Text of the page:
Bipolar disorder, or manic-depressive illness, is a group of disorders characterized by severe mood shifts or a mix of depression and high-energy phases known as manic episodes. There are unusual shifts in mood, energy, and ability to function. The symptoms of bipolar disorder are severe and can result in damaged relationships, poor job or school performance, and even suicide.
There are several different types of bipolar disorders. Bipolar I disorder refers to a condition in which an individual experiences a manic episode for at least one week and may or may not also experience depression. Bipolar II refers to the presence of a current or past hypomanic episode, which is a slightly less severe form of mania, and also the presence of a current or past episode of major depression.
A manic episode is a period of abnormally elevated or irritable mood that includes an abnormal increase in energy level, and lasts for at least one week. Additionally, a person experiencing mania may present with changes from their usual behavior, including a sudden inflation of self-esteem, a decreased need for sleep, a shift to being more talkative and easily distracted, and an involvement in activities that have high potential for painful consequences (gambling, heavy spending, sexual indiscretions).
A hypomanic episode refers to a period of abnormally elevated or irritable mood that includes an abnormal increase in energy level and lasts for at least four consecutive days. Hypomania is similar to mania in that the disturbance in mood and the change in functioning are observable by others, but the episode is not severe enough to cause major impairment in social or occupational functioning or to require hospitalization.
People experiencing a manic episode are often described as excessively cheerful or "feeling on top of the world." Often, however, the dominant mood during a manic episode is irritability, and people display hostility and angry tirades, particularly if an attempt is made to interrupt the individual. During a manic episode, an person may start several new projects and feel that they are capable of accomplishing anything, regardless of their level of experience or talent. One of the most common features of mania is a decreased need for sleep, and when the sleep disturbance is severe, a person might go days without sleep, yet not feel tired. Often, a manic person's thoughts race faster than they can be expressed through speech, and the result may be abrupt shifts from one topic to another or incoherent speech.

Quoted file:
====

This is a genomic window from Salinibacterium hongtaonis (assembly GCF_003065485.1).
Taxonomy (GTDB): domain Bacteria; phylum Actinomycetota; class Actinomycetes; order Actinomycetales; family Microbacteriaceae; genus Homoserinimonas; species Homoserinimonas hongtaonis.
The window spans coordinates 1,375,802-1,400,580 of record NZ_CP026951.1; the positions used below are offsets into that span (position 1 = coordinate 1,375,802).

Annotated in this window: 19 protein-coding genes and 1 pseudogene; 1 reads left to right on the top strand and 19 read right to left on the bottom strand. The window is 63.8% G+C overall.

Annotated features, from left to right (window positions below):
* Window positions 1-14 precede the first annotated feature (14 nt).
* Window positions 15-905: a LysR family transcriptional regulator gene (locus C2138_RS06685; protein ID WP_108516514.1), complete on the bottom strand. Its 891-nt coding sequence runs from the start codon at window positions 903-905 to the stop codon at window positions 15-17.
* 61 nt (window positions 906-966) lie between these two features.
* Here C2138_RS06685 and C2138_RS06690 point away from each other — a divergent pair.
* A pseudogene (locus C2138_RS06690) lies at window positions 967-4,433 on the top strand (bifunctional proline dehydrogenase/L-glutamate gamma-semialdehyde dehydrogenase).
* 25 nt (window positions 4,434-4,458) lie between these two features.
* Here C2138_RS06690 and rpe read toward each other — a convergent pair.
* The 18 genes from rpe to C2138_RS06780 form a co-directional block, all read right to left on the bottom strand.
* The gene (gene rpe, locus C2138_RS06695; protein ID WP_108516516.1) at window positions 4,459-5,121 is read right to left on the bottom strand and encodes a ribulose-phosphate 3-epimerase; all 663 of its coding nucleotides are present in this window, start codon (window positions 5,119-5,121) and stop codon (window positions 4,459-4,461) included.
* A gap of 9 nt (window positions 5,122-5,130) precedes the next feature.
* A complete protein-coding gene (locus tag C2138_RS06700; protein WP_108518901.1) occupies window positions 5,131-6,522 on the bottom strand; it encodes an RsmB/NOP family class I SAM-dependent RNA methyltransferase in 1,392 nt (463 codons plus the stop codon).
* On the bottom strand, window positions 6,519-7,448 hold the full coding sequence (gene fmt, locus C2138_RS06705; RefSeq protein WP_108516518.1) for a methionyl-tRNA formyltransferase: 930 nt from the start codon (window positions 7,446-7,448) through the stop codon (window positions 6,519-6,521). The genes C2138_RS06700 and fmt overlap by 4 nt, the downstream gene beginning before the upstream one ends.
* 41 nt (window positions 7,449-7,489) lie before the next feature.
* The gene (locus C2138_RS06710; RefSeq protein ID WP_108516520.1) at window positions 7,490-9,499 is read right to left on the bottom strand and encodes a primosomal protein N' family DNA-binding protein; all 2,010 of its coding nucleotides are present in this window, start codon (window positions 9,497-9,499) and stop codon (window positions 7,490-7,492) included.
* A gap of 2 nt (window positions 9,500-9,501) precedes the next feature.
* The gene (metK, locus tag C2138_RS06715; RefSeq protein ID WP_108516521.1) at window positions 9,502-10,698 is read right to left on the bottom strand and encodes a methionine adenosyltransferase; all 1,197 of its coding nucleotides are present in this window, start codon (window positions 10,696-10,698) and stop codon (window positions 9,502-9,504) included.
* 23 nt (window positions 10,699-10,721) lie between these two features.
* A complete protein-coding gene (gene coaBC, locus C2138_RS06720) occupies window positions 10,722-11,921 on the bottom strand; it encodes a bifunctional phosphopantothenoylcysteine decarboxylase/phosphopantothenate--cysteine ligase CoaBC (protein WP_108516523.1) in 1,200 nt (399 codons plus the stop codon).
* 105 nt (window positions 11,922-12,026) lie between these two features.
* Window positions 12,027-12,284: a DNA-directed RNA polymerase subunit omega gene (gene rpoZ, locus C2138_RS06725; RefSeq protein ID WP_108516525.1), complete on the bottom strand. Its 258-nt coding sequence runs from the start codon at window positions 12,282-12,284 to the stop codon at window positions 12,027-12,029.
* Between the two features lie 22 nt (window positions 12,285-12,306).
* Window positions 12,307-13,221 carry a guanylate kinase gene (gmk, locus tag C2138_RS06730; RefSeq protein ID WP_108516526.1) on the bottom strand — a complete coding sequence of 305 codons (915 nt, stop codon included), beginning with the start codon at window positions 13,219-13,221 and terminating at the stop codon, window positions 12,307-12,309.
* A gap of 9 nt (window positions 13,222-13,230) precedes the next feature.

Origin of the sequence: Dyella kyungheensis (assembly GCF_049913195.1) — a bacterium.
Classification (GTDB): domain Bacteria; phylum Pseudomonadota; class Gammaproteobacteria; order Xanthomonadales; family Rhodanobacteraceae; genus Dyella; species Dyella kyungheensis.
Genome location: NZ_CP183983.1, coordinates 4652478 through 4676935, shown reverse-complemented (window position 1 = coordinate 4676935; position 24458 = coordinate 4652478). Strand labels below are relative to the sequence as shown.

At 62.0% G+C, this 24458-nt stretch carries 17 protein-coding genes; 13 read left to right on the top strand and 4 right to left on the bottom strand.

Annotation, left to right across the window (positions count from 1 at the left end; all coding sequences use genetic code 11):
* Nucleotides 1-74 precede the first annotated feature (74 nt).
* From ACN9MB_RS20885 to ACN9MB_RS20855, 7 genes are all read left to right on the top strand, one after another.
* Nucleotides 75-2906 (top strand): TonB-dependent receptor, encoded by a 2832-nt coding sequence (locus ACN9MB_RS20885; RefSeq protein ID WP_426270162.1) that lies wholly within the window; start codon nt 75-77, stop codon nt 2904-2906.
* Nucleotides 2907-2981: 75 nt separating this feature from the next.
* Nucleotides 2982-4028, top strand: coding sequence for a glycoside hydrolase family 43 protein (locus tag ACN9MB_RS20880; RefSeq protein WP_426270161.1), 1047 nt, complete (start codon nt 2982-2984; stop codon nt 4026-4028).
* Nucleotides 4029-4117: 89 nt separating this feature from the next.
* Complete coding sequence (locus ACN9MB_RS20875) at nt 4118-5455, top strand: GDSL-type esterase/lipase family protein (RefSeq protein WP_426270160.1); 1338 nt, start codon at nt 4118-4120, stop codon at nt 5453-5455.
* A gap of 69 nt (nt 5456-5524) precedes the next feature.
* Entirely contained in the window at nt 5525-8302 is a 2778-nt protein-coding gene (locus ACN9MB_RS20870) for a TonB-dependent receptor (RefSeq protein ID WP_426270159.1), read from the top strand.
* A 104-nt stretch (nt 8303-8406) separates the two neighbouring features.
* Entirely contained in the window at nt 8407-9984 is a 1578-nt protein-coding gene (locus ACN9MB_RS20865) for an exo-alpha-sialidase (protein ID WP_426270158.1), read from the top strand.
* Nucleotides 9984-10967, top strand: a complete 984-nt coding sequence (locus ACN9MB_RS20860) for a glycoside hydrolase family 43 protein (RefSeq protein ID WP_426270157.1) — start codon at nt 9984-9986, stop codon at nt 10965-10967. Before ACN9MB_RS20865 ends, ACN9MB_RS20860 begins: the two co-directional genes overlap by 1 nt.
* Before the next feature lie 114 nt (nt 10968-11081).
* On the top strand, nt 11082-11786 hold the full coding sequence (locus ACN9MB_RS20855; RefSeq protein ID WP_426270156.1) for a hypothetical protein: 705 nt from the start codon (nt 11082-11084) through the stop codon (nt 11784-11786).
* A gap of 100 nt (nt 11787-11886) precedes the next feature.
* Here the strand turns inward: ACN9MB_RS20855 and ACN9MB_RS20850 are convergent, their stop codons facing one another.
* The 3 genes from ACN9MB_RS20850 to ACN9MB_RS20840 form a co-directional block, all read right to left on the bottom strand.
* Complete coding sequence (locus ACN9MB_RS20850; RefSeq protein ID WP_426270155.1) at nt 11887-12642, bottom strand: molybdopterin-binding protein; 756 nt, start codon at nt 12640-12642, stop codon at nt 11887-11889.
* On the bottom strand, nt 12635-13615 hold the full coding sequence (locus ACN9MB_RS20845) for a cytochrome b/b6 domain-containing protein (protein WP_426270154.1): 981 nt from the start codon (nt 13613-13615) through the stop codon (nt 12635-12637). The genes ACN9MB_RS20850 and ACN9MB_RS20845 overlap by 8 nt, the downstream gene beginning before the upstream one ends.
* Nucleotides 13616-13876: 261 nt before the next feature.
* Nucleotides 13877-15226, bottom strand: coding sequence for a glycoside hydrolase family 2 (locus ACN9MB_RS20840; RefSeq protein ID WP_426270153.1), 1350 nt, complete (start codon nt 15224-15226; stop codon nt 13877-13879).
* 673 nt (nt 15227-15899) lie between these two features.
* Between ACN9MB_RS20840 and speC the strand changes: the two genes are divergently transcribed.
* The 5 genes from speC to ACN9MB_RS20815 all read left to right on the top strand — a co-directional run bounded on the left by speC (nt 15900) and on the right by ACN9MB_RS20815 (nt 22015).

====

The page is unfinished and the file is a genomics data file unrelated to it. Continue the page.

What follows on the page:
A long-term prospective study of children at risk for bipolar disorder (because a parent has the disorder) shows a developmental sequence of the disorder beginning in childhood with symptoms not specific to bipolar disorder, namely sleep problems and anxiety. It progresses to minor mood disorder and then, in adolescence, to major depressive disorder. Full-blown bipolar disorder develops in the transition to adulthood, usually heralded by an episode of mania or hypomania or a first episode of psychosis following an episode of depression.
About 5.7 million American adults, or about 2.6 percent of the population age 18 and older, in any given year have bipolar disorder. Bipolar disorder typically develops in late adolescence or early adulthood. However, some people have their first symptoms during childhood, and some develop them late in life. Bipolar disorders are typically chronic conditions and require lifelong management. More than 90 percent of people who have a single manic episode will go on to have recurrent episodes of mania or depression.
Bipolar disorder is often not recognized, and people may suffer for years before it is properly diagnosed and treated. In fact, people who are currently experiencing mania often don't perceive that they are ill or in need of treatment and will resist engaging with treatment. Treatment is incredibly important, however, considering that the lifetime risk of suicide among individuals with bipolar disorder is at least 15 times that of the general population.